Nationalism plays an important role in Rwandan history. It once connected people together to gain independence from foreign colonialism, but it became the source of violence, conflict, and bloodshed afterwards, and it finally led to one of the bloodiest and most horrifying incidents in human history. The Rwandan genocide was a planned extermination action carried out by the Hutu against the Tutsi in order to wipe them out. The current president of Rwanda, Paul Kagame, however, is not using nationalism to justify his authoritarian rule.
In 1959, the Hutu overthrew the Tutsi, and tens of thousands of the Tutsi fled to neighbouring countries like Uganda. They formed the Rwandan Patriotic Front. The new Hutu government had fought wars with the RPF from 1990-1993. The Hutu, including a lot of government officials, came to the conclusion that the Tutsi caused all the problems. So they started training armed military men to get ready to wipe out the Tutsi. On April 6th in 1994, Juvénal Habyarimana, the Rwandan president, who was a Hutu that agreed to a United Nations-enforced peace agreement with the RPF, was killed in a plane accident. His plane was shot down by a missile from unknown origin. This incident set the genocide into motion. Hutu extremists blamed the Rwandan Patriotic Front for murdering the president, and they started the well-planned slaughter at once; while the RPF claimed that the plane was shot down by the Hutu themselves to find a good excuse to start the massive killing. But the missile soon became irrelevant, because the Hutu extremists saw a great chance to put their extermination plan into action. The genocide was cruel and bloody, and the Interahamwe was killing about 8000 Tutsi every day.
Paul Kagame, the current president of Rwanda, used to be the leader of the Rwandan Patriotic Front. He was sworn into office on September 12, 2003, and he portrayed himself as a Rwandan rather than a Tutsi. He also tried to downplay the ethnic strife within the country. A major focus of his presidency was to build national unity and the country’s economy. In the 2010 reelection, some opposition media were repressed, and several individuals, including an independent journalist and an opposition party leader were murdered. But Kagame vowed that neither himself or his regime was involved in these killings. Under this situation, several opposing parties were not able to field candidates. Some candidates were facing arrests, and others were excluded from participating in the election. In the end, Kagame had been reelected with 93 percent of the vote, and voter turnout was reported as more than 95 percent. Kagame kept working on rebuilding the country and promoting economic growth and social conditions in Rwanda. However, there is also criticism of his intolerance of political dissent and media freedom, as well as Rwanda’s continued involvement in conflicts in neighboring countries. In a referendum held in 2015, voters approved amendments to the constitution that would allow Kagame to serve a third seven-year term; in addition, he would be eligible to serve two five-year terms after that, giving him the potential to hold the office until 2034.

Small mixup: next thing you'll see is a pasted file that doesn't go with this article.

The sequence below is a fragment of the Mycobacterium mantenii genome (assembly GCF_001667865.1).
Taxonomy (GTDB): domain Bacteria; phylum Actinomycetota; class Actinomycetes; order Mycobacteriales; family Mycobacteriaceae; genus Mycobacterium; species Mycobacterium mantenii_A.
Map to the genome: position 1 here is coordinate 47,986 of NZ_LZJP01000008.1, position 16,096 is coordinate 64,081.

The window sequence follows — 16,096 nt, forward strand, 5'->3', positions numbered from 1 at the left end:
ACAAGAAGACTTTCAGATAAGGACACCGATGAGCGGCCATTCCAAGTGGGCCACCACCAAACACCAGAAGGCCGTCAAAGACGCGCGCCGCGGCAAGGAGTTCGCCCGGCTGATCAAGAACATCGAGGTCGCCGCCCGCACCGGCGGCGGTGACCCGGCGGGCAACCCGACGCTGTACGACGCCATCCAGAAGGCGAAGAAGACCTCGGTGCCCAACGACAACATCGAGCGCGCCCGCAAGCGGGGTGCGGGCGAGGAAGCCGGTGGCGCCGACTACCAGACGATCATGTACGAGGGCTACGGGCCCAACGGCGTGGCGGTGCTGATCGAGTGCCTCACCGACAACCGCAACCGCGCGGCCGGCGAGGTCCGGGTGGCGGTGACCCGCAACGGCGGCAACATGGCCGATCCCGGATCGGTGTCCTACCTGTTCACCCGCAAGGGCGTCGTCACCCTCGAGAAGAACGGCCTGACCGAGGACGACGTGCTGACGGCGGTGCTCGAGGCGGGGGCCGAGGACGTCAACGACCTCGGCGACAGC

Rwanda was in ruins when Mr Kagame’s RPF took power after the genocide but its economy is now growing at an average of 7% a year, and poverty levels have fallen.As for his African peers, most of them appear to hold him in high regard, as he has been given the task of spearheading efforts to reform the African Union.“Without an African Union that delivers, the continent cannot progress, and we face the likelihood of yet another decade of lost opportunity,” Mr Kagame said in a report tabled at a meeting of African leaders in January.
It seems that Paul Kagame’s authoritarian rule is doing the country good, but it also faces a lot of criticism. Kagame has indeed contributed a lot to rebuild and to make Rwanda a better place for his people, and his approval rate remains high among the people of Rwanda.